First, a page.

Of all the ways to subdue this hardy squash, making a soup out of mashed butternuts is my favoured application.
Spiced up or seasoned simply, creamed or fortified with other vegetables; the versatile butternut soup in any incarnation is a soul-soothing addition to our supper table.
During winter, I like to pep up our meals with ginger for its immune system support and thought it would also give a pleasing zing to the butternut.
Cumin, coriander and the dash of garam masala added towards the end add some spicy complexity to this soup’s flavour profile.
The garnish of roasted yellow pepper and haloumi pan-fried in sesame oil provide a sweet and savoury play against the heat.
As usual, I used my fingers instead of measuring spoons and this makes for messy directives. As I don’t have the daintiest of digits, you will have to taste as you go along.
Begin by de-seeding and quartering a yellow pepper. Place the pepper pieces into an oven tray, drizzle with a bit of oil and grill until the skin starts to blacken. Remove from the heat and set aside.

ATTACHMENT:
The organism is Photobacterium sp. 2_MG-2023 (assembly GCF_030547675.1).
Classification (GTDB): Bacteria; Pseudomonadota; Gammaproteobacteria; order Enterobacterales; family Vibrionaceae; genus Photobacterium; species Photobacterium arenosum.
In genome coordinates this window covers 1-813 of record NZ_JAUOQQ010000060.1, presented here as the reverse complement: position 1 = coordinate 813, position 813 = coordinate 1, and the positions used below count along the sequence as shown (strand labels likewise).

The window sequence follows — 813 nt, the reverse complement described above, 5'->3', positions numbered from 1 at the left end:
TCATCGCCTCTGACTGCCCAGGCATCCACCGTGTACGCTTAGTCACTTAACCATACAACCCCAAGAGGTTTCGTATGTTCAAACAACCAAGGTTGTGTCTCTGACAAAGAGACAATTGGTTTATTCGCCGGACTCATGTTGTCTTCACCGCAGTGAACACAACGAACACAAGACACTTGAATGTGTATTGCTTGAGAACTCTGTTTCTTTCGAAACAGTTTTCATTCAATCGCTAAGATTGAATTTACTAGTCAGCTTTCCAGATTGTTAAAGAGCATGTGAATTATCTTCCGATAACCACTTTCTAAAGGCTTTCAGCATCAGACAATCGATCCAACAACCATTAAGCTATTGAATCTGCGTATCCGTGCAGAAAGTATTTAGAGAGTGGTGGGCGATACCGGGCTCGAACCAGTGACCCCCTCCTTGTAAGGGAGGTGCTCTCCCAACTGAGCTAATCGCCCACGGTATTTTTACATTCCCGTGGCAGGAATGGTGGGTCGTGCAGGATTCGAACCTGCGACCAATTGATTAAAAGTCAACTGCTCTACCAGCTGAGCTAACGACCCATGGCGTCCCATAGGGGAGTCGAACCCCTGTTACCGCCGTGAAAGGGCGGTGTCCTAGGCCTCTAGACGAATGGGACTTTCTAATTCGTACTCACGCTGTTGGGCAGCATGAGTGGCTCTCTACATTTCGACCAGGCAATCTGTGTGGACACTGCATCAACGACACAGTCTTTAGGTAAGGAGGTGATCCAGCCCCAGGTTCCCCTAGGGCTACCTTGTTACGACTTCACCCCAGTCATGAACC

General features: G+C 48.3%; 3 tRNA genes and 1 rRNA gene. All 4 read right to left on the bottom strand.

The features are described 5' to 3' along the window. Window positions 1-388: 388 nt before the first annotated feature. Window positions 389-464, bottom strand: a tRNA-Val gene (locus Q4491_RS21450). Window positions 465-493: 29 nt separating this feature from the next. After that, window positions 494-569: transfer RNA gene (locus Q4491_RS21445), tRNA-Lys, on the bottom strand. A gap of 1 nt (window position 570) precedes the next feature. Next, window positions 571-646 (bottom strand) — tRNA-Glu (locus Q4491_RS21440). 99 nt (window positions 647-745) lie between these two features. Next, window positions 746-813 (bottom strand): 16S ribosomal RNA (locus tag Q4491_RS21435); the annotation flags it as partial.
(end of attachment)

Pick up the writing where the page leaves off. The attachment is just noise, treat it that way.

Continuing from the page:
I used a medium-sized bag of cleaned butternut and blitzed the pieces to softness in the microwave.
In the soup pot, I heated three tablespoons of canola oil and added crushed garlic (six cloves), two teaspoons of cumin seeds and a knuckle’s worth of grated ginger.
I allowed this to fry for a short while before adding a teaspoon of green masala (aka leelo masala, a preparation of green chillies, garlic and ginger).
I added the soft butternut to the pot, mixing it in with the other ingredients and mashing it as I stirred.
In went a generous pinch of dhana-jeeru (a mix of ground cumin and coriander seeds) before the addition of one cup of vegetable stock.
After a good mix, I removed the pot from the heat and used a stick blender to smooth out the soup (you may prefer to transfer the contents of the pot to a blender).
With the pot back on the heat, I added more vegetable stock to achieve a thinner consistency and seasoned with salt, pepper and a generous pinch of ground cumin to really amplify the flavour.
Once the soup reached the boil, I poured in a bit of reduced-fat cream and stirred through a dash of garam masala powder to finish.
Just before serving the soup, I thickly julienned some haloumi cheese and pan fried it with a bit of sesame oil until soft.
On plating up or bowling out as it were, I garnished each serving with the haloumi, strips of roasted yellow pepper and fresh coriander.